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A depression is a severe recession lasting a long time. Although there is no widely accepted definition, a depression is understood to be any economic downturn over a long period when real GDP declines by more than 10%. When discussing the nature of a recession and depression, the cause of a downturn can be viewed from different perspectives. A standard recession usually follows a period of tight monetary policy, while a depression is the result of a bursting asset and credit bubble, a contraction in credit, and a decline in general price levels.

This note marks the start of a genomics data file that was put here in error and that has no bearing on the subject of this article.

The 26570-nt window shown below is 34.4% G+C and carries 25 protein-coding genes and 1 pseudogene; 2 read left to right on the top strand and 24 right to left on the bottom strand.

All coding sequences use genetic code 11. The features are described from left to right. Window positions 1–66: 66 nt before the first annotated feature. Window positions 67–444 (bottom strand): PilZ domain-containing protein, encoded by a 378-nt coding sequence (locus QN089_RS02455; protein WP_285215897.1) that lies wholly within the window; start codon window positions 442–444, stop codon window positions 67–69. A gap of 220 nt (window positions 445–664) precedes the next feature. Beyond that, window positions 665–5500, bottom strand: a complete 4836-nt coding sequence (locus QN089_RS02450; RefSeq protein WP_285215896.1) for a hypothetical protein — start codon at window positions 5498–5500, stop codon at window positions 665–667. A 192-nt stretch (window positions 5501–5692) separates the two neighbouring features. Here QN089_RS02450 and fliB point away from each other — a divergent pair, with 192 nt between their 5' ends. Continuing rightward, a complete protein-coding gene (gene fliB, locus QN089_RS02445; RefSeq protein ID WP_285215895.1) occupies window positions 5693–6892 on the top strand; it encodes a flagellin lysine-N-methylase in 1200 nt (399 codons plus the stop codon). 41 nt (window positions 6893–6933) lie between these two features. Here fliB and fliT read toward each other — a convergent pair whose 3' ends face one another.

Another important factor in the definitions of a recession and a depression is the difference in policy responses. A recession triggered by tight monetary policy can be “cured” by lower interest rates, but fiscal policy tends to be less effective because of the time lags involved. By contrast, in a depression caused by falling asset prices, a credit crunch, and deflation, conventional monetary policy is much less potent than fiscal policy.
See also: Recession

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